Tax Cuts and Tax Rebates
Tax cuts and tax rebates are designed to put more money back into the pockets of consumers. Ideally, these consumers spend a portion of that money at various businesses, which increases the businesses’ revenues, cash flows, and profits. Having more cash means companies have the resources to procure capital, improve technology, grow, and expand. All of these actions increase productivity, which grows the economy. Tax cuts and rebates, proponents argue, allow consumers to stimulate the economy themselves by imbuing it with more money.
For instance, The government announced a reduction in corporation tax rates in September last year. It slashed corporate tax rates for domestic manufacturers from 30% to 22%, while for new manufacturing companies; the rate was reduced from 25% to 15% provided they do not claim any exemptions, this policy is designed to increase economic growth for the next ten years.
Stimulating the Economy With Deregulation
Deregulation is the relaxing of rules and regulations imposed on an industry or business. It became a centre piece of economics in the India in 1991,when the Union government deregulated several industries, most notably financial institutions, industries and foreign investments, that promoted spurt of economic development, it must be done regularly.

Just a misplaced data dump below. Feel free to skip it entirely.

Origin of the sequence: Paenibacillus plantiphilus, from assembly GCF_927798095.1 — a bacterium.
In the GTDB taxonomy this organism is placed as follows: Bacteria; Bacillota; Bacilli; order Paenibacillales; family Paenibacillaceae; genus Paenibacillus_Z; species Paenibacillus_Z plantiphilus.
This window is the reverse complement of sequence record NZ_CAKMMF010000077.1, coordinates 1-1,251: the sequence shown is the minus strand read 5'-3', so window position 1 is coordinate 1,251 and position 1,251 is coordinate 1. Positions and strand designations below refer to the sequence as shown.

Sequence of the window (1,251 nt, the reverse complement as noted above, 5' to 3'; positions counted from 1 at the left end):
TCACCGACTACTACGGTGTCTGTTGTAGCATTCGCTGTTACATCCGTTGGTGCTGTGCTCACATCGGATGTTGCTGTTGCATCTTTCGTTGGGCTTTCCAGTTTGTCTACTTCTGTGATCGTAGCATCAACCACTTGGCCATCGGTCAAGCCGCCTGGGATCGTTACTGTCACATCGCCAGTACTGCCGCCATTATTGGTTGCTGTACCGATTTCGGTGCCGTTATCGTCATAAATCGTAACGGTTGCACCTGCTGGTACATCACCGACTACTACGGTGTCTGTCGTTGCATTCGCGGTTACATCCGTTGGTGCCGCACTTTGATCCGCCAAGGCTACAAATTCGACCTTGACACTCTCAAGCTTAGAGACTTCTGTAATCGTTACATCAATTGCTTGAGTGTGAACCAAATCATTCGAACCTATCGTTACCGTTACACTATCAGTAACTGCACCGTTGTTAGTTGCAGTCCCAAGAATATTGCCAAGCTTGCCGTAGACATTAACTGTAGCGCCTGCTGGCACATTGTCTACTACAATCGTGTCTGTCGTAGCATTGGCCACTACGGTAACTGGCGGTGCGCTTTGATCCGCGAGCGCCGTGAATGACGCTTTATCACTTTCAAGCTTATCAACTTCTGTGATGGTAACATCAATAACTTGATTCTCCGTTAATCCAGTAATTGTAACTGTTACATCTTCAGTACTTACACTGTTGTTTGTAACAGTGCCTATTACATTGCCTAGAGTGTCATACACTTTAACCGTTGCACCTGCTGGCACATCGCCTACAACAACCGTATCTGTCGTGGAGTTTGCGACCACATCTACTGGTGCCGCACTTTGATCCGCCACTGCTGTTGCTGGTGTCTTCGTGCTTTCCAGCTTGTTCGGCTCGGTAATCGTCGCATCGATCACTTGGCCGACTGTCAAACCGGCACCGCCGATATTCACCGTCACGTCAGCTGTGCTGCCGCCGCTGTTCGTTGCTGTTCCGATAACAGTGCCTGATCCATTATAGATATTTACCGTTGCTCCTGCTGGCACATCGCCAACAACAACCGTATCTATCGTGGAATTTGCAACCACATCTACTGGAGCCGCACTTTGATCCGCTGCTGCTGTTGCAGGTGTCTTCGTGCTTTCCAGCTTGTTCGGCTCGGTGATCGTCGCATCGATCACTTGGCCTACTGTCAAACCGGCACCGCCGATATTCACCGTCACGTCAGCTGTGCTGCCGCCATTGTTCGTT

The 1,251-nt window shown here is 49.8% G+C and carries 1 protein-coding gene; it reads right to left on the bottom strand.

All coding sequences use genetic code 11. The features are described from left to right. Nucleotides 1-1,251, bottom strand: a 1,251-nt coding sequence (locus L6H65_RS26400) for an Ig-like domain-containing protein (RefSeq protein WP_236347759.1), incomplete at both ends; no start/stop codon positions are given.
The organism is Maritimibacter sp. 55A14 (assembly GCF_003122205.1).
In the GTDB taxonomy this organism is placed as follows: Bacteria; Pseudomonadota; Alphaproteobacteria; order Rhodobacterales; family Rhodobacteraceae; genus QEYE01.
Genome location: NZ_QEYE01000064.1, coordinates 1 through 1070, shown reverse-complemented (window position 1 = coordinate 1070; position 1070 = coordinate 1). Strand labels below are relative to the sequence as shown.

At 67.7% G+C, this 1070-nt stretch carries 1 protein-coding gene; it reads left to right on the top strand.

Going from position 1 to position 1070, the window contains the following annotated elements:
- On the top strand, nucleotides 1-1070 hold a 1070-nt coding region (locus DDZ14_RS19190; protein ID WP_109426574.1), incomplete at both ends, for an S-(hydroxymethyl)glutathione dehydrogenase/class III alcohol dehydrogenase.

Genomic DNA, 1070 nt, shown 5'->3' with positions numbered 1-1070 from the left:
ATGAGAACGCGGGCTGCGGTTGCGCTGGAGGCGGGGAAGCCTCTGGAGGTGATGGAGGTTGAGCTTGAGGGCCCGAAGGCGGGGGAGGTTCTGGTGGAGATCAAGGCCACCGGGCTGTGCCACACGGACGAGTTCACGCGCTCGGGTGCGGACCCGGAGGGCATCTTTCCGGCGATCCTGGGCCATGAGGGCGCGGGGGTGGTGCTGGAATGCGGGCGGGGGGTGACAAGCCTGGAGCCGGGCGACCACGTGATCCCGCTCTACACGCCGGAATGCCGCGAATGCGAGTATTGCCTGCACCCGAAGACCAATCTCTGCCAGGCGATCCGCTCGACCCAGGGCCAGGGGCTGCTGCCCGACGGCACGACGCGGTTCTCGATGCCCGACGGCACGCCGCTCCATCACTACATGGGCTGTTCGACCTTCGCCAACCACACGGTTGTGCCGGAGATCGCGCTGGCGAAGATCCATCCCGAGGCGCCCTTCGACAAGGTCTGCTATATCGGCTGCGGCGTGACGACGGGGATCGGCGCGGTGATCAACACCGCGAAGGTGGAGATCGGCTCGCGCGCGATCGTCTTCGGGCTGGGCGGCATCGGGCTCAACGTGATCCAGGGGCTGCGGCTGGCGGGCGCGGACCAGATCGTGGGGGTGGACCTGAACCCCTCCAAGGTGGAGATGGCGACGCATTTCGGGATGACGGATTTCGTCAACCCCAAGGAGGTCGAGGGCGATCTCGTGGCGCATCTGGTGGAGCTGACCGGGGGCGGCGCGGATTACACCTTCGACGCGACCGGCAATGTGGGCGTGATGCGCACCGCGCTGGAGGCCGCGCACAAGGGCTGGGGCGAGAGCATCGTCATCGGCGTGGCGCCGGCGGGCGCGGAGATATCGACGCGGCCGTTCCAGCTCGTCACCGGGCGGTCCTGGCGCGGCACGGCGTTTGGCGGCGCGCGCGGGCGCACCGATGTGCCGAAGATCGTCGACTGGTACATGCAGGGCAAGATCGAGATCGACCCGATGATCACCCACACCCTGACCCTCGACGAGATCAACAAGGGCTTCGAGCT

For example, through disinvestments of loss making PSUs.
Using Infrastructure to Spur Economic Growth
- Infrastructure spending occurs when a local, state, or federal government spends money to build or repair the physical structures and facilities needed for commerce and society as a whole to thrive. Infrastructure includes roads, bridges, ports, and sewer systems. Economists who favor infrastructure spending as an economic catalyst argue that having top-notch infrastructure increases productivity by enabling businesses to operate as efficiently as possible. For example, when roads and bridges are abundant and in working order, trucks spend less time sitting in traffic, and they don’t have to take circuitous routes to traverse waterways.
- Additionally, infrastructure spending creates jobs as workers must be hired to complete the green-lighted projects. It is also capable of spawning new economic growth. For example, the construction of a new highway might lead to other investments such as gas stations and retail stores opening to cater to motorists.
Using the above analysis of various dimensions of Indian economy, we can come to the conclusion that while India has great economic prospects there are also many challenges which need to be overcome to harness the true potential of the economy. We have already seen the steps government had taken and few micro-level solutions to address these challenges. Now, we shall look at few broader measures which can make our country a “Major Economic Powerhouse”.
- Raise investment rates to 36% of GDP
- Increase tax-GDP ratio to 22% of GDP
- Work with states to improve ease of business and rationalize land & labour regulations
- Employment and Labour Reforms:
- The necessary condition for employment generation is economic growth.
- Fully codify central labour laws and enhance Female Labour Force Participation to 30%
- The employability of labour needs to be enhanced by improving health, education and skilling outcomes and a massive expansion of the apprenticeship scheme.